Our searches identified 284 titles of potentially relevant peer-reviewed articles (Fig. 1). After synthesizing the data from multiple reports on the same set of participants, 66 articles describing 62 studies with 14,161 participants met our inclusion criteria (Table 1).
Although our searches were for the literature starting in 1966, the included studies were all published between 1990 and 2018 (Fig. 2)—notably, half were published in the past 6 years.
Although most of the studies were conducted in the USA9, 10, 12, 13, 15,16,17, 21,22,23,24,25,26,27,28,29,30,31,32, 34,35,36,37,38, 42, 43, 45, 49,50,51,52,53,54,55,56,57, 61, 62, 64, 65, 67, 73 and Canada,19, 44, 46, 66, 68 twenty-one studies evaluated populations in other countries including five in Austria,39, 58,59,60, 63 five in Australia/New Zealand,20, 31, 70, 71, 74 four in Germany,11, 14, 47, 48, 58 three in Iran,33, 40, 41 two in the UK,20, 69 and one each in Belgium72 and Korea.73
Nearly all of the included studies were single-arm observational studies (Table 1). Most commonly, the authors identified a population of interest, screened them with a validated impostor syndrome questionnaire and other psychometric assessment tools, then described the prevalence of impostor syndrome and co-occurring psychological issues. Two studies also included semi-structured interviews.37, 38, 44 One study included an experimental design in which subjects were exposed to successes and failures and asked to report on impostor feelings after these exposures.31 The only longitudinal assessment was of college students with impostor syndrome who were followed before and after a midterm examination.25 Notably, there were no randomized trials and only one study presented qualitative information about the clinical management people with impostor syndrome.
Overall, the quality of the included studies was fair: Only 20 studies reporting having Institutional Review Board (IRB) approval.10, 12, 13, 20,21,22,23, 28, 44, 46, 48, 50,51,52, 54, 58, 59, 62, 64, 66, 73 Many studies lacking IRB approval were of student populations—often in the authors’ own institutions. Response rates for the populations surveyed ranged from 2.8 to 97.2% (and many articles did not report response rates) (Table 1).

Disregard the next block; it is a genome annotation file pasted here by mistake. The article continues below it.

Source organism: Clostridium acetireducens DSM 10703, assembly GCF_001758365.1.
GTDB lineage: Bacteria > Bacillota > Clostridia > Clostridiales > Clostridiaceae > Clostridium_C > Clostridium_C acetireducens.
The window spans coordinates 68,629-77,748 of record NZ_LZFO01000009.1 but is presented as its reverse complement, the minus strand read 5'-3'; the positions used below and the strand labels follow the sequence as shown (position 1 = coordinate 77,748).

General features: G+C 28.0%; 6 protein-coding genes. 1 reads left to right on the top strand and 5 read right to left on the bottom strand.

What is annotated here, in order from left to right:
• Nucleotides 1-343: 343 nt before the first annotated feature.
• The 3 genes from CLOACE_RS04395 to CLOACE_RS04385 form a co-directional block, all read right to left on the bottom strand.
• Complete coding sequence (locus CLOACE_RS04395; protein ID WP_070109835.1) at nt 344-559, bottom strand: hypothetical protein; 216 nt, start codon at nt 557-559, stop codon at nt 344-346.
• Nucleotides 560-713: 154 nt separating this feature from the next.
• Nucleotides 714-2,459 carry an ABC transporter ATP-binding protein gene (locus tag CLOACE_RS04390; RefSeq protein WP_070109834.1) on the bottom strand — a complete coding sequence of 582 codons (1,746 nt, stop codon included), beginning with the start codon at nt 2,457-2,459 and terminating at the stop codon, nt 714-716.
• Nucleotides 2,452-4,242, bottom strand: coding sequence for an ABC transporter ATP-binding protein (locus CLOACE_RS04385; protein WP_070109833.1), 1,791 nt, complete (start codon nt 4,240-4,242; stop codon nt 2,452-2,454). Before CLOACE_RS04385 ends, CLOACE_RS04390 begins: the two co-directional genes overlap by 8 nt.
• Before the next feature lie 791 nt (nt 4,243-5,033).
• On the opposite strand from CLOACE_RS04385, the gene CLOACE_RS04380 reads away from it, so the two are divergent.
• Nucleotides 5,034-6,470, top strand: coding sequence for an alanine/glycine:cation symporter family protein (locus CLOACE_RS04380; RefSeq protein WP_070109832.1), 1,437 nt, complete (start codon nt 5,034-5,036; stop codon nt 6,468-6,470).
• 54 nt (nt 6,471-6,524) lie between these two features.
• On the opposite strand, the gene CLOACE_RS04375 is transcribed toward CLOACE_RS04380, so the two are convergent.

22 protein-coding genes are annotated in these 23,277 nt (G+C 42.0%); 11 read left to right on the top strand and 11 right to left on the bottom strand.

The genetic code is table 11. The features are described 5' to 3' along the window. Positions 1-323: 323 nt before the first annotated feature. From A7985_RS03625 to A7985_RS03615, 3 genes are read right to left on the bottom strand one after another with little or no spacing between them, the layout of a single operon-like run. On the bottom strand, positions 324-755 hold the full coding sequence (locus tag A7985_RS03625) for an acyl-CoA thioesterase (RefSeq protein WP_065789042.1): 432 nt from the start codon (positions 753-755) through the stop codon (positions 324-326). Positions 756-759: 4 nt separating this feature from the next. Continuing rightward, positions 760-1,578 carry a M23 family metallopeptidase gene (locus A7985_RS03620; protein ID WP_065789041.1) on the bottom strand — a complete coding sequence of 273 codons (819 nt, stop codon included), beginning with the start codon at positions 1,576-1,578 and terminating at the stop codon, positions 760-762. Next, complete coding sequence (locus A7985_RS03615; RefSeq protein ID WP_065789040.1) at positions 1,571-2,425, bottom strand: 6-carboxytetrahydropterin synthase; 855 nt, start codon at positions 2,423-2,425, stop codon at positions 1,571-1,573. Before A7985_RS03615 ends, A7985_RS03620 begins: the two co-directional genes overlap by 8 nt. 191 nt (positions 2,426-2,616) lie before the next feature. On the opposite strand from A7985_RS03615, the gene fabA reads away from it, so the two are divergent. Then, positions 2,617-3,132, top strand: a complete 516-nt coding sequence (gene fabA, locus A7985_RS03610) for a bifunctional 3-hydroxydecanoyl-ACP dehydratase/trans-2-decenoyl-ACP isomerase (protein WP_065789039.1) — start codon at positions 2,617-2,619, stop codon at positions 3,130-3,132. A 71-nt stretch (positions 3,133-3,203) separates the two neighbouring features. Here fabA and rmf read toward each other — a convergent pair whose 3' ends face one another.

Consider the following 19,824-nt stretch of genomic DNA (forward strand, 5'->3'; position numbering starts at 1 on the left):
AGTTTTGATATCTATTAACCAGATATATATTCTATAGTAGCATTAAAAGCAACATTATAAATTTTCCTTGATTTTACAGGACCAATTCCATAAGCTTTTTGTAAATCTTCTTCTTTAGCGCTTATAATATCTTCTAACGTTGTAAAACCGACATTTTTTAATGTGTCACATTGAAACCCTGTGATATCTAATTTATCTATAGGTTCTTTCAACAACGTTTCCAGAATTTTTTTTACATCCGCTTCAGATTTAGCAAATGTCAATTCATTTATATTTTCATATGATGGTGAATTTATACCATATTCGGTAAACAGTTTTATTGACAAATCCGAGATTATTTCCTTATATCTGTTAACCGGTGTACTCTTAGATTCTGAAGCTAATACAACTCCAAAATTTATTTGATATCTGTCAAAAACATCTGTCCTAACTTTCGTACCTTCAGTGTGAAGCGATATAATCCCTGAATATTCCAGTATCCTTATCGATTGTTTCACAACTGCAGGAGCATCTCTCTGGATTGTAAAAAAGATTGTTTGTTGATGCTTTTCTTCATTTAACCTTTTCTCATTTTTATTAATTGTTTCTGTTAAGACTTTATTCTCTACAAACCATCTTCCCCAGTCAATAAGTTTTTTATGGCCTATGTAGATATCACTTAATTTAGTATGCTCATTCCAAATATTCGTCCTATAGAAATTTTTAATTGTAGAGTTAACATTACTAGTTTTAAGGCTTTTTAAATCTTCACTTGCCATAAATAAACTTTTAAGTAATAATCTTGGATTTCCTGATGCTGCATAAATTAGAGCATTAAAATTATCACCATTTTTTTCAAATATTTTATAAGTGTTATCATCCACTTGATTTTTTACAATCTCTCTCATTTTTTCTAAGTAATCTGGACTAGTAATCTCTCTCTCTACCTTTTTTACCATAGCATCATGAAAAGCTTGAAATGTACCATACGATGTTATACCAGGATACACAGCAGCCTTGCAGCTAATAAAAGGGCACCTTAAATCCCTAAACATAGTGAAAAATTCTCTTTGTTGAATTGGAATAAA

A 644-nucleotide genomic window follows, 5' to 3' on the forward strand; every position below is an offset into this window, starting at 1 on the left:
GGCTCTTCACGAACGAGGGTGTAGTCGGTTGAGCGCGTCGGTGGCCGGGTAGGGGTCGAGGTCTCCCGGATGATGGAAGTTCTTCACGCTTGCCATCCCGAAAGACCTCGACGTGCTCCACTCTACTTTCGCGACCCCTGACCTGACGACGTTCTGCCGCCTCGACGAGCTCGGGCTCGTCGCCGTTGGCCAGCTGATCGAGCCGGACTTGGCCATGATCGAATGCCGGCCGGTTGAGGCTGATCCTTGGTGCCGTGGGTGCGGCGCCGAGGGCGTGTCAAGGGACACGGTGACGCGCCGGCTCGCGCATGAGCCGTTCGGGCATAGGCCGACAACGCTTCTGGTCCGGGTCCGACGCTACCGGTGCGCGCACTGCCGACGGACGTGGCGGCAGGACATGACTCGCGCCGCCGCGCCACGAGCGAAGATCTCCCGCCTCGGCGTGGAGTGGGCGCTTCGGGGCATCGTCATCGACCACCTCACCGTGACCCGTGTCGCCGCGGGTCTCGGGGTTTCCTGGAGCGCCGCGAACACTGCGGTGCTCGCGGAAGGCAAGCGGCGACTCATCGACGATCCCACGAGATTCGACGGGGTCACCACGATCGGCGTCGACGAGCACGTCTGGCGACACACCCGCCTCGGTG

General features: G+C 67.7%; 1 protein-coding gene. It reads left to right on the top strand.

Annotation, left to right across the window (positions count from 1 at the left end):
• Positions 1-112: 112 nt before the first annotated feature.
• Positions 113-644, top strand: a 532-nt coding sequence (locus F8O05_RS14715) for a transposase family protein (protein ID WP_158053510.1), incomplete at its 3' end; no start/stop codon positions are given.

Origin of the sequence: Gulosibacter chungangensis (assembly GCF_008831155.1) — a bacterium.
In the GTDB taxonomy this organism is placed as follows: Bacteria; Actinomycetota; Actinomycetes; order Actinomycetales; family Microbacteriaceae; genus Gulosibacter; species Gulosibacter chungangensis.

The included studies evaluated 14,161 participants, 60% of whom were women. Among those studies reporting a mean population age, the weighted mean age was 20 years (Fig. 3)—not surprising given that 34 of the included studies were of students. However, 17 studies included populations with a mean age of > 30 years and 5 additional studies were of professional populations but did not report a mean age.]-->
Half of the included studies were of student populations: 5 evaluated elementary and high-school students,16, 19, 27, 49, 61 29 evaluated undergraduates,10, 14, 20,21,22,23,24,25, 28, 30, 31, 35, 41,42,43, 45, 50,51,52, 55,56,57,58, 63,64,65,66, 68,69,70 and 12 evaluated graduate students.17, 29, 31, 33, 34, 36, 39, 50, 55, 65, 67, 73 Students with impostor syndrome had fears that were significantly related to maintaining their social standing and not wanting to display imperfection to others31; however, social support and self-worth were highly negatively associated with impostor symptoms.16 Impostor feelings were significantly related to pessimism, perfectionistic traits, and low self-esteem, and although there were no differences in grades between impostors and non-impostors, impostors expected to perform worse and were more anxious about exams.25 Interestingly, Ferrari found that students with impostor feelings were significantly less likely to cheat on examinations and to plagiarize written assignments than students without impostor feelings.30